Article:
--- In FairfieldLife@yahoogroups.com, Michael Jackson  wrote:
> I am wondering what the deal is on puja anyway.
> This is what good old Tom Ball, Re-certified Governor of North Carolina says 
> on his blog and website about TM:
> But doesn't the Transcendental Meditation instruction ceremony involve 
> "offerings?"
> The TM instruction ceremony derives 
> from and  retains many elements of the traditional Vedic custom of guest 
> reception: offering a bath, fresh garments, food, etc. â€" all done  
> symbolically during puja as gestures of respect. The puja used in TM  
> instruction recites the names of the tradition of teachers and honors  
> them, most prominently acknowledging the latest representative of that  
> tradition, Maharishi's teacher, Brahmananda Saraswati, or "Guru Dev"  
> ("great teacher"). 
> There is no "offering to gods" or any such thing. It's more like giving an 
> apple to your teacher â€" very simple and natural. 
> I heard that the TM instruction ceremony mentions names of gods?
> The secular-type puja performed during Transcendental Meditation 
> instruction uses the traditional Sanskrit language of honor and respect 
> that's indigenous to the ancient Vedic culture. Although it may sound foreign 
> to Western ears, the formal 
> language is used ceremoniously and not religiously. For example, in this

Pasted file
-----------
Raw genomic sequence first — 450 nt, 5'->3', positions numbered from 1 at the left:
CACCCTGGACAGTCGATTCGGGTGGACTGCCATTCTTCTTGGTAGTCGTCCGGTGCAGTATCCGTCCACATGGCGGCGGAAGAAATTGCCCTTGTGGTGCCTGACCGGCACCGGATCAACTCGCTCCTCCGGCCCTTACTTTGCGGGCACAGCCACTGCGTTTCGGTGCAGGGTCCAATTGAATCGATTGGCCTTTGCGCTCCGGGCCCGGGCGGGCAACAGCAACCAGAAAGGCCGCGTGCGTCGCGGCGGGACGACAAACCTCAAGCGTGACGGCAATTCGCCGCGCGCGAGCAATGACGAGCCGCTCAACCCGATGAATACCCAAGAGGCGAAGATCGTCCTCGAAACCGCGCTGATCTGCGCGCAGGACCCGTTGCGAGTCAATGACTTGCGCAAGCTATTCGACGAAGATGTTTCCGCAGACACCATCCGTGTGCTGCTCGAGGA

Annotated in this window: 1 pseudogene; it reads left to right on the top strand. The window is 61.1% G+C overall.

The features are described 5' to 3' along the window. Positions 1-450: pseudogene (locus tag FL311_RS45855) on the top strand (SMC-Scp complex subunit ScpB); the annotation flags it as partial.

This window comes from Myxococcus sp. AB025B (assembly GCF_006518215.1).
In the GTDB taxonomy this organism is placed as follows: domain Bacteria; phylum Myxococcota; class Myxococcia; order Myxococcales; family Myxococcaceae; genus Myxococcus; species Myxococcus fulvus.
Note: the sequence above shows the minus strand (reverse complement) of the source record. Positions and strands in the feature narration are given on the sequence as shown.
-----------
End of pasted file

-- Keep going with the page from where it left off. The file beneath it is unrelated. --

> Vedic performance, when Maharishi's teacher, Brahmananda Sarasvati, is 
> metaphorically compared to a 
> traditional deity of that culture, Brahma, the deity itself is not 
> appealed to or acknowledged one way or another. If you say someone is 
> "Christ-like," it's a way of expressing high adoration and appreciation. It 
> doesn't mean that you are engaged in worship or even believe in 
> Christ.
> There are others like former TM teacher Bob Fickes who say  the puja 
> ceremony helps to refine the awareness of the initiator and gives the mantra 
> its potency. He has said without the puja the mantra won't have the proper 
> vibration or potency.
> Still others, specifically Raja Badgett Rogers has said that the mantra 
> doesn't work unless there is the offering or dakshina of the fruit, flowers 
> and money, and it is the offering, the gift, that makes the mantra work and 
> of course the flowers and fruit are part of the puja.
> So to all you TM teachers or former TM teachers, what is the puja actually 
> for of the above possibilities or is it something different altogether? Or a 
> combo of the above?

Ah. TM double-speak. They'll be telling us mantras are meaningless sounds next!

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